-rw-rw-r– 1 username username 50 Mar 1 00:23 /home/username/practice/firstPYProgram.py
So we see that ‘!$’ can be used to fetch argument from previous command and use it with the current command.

In case of two arguments, use carrot ‘!^’ to access first argument

Here is an example :

$ ls /home/username/practice/*.py /home/username/practice/*.txt
/home/username/practice/file.txt /home/username/practice/output.txt /home/username/practice/sort.txt
/home/username/practice/firstPYProgram.py /home/username/practice/sort1.txt /home/username/practice/test.txt
/home/username/practice/input.txt /home/username/practice/sort2.txt
$ ls -lart !^
ls -lart /home/username/practice/*.py
-rw-rw-r– 1 username username 50 Mar 1 00:23 /home/username/practice/firstPYProgram.py
So we see that through ‘!^’ we can access the first argument of the previous run command.

To access the any other argument (of previous run command) in current command, ‘![prev command name]:[argument number]‘ can be used.

Here is an example :

$ ls !ls:2
ls /home/username/practice/*.txt
/home/username/practice/file.txt /home/username/practice/sort1.txt /home/username/practice/test.txt
/home/username/practice/input.txt /home/username/practice/sort2.txt
/home/username/practice/output.txt /home/username/practice/sort.txt
So this way, the second argument (of the previous command) was accessed.

To access all the arguments of a previously run command, use ‘!*’

Here is an example :

$ ls -lart !*
ls -lart /home/username/practice/*.py /home/username/practice/*.txt
-r–r–r– 1 username username 50 Oct 24 2012 /home/username/practice/output.txt
-r–r–r– 1 username username 7 Nov 10 13:46 /home/username/practice/input.txt
-r–r–r– 1 username username 8 Dec 7 20:38 /home/username/practice/sort1.txt
-r–r–r– 1 username username 8 Dec 7 20:39 /home/username/practice/sort2.txt
-r–r–r– 1 username username 14 Dec 14 20:45 /home/username/practice/file.txt
-r–r–r– 1 username username 41 Jan 23 20:42 /home/username/practice/sort.txt
-rw-rw-r– 1 username username 50 Mar 1 00:23 /home/username/practice/firstPYProgram.py
-rw-rw-r– 1 username username 0 Mar 10 15:31 /home/username/practice/test.txt
Use ‘![keyword]‘ to run the last command starting with [keyword]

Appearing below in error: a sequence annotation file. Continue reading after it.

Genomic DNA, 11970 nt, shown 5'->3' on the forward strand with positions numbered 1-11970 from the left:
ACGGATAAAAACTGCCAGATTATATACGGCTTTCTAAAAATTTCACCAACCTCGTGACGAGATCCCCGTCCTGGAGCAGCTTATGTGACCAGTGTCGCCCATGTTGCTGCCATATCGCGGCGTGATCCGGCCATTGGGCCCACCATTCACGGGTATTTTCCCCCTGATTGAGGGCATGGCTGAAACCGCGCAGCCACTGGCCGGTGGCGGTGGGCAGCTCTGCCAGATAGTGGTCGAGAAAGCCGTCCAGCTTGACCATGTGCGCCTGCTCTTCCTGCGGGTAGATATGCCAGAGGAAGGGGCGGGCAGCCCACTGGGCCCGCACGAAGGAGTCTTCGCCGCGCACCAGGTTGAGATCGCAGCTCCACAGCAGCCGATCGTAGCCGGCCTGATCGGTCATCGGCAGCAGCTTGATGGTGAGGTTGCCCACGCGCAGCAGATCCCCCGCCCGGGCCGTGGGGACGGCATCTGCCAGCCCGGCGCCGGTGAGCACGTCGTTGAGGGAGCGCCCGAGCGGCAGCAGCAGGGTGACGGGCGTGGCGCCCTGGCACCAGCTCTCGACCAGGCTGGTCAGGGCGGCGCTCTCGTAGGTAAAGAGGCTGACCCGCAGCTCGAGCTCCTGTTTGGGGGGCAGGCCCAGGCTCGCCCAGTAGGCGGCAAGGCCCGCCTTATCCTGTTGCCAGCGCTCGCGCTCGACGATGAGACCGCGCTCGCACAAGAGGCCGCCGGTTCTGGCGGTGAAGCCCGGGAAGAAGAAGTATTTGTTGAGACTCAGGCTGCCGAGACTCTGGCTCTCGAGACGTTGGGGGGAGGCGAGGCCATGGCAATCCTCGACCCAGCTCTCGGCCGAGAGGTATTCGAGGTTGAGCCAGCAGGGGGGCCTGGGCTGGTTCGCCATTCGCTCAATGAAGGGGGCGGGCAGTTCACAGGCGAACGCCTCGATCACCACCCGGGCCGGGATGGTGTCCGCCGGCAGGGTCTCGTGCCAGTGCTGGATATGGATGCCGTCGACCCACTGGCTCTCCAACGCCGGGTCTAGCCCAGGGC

Here is an example :

$ !ls
ls -lart /home/username/practice/*.py
-rw-rw-r– 1 username username 50 Mar 1 00:23 /home/username/practice/firstPYProgram.py
So we see that the last ls command was executed. This way you can just write the first keyword of the command (which is command name usually) and you do not need to write the complete command. Single exclamation ‘!’ will do it for you.

3. Use comma ‘,’ operator wherever it makes life easy

As already said, the comma operator can make life easy for you on Linux command line. Here are some examples :

Convert to lower case

Comma operator can be used to convert the whole string or only the first letter to lower case.

Here is an example :

$ words=”Example of comma OPERATOR”
$ echo ${words,}
example of comma OPERATOR
${words,,}
example of comma operator
So we see that through a single comma only the first letter was converted to lower case while through double comma, complete string was converted to lower case.

Use comma with file names

Comma operator can be used with file names. A couple of examples are shown below.

$ touch new_file{1,2,3}
username@username-Inspiron-1525:~/practice$ ls new_file*
new_file1 new_file2 new_file3
So we see that comma operator helped in creating three files easily.

Similarly, for one of the very popular work people do on command line is to rename files by adding .old or .new temporarily. You can save the time by doing something like :

mv my_filename.{old,new}
This will rename my_filename.old to myfilename.new.

4. How to delete files with leading or trailing spaces?

You might find yourself struggling with deleting files with leading or trailing spaces through ‘rm’ command on Linux command line.

For example :

$ rm tempFile
rm: cannot remove `tempFile’: No such file or directory
So we see that rm command says that this file does not exist. But you are pretty confident that file with such name exists. Then the only thing could be that this file name would be having leading or trailing spaces.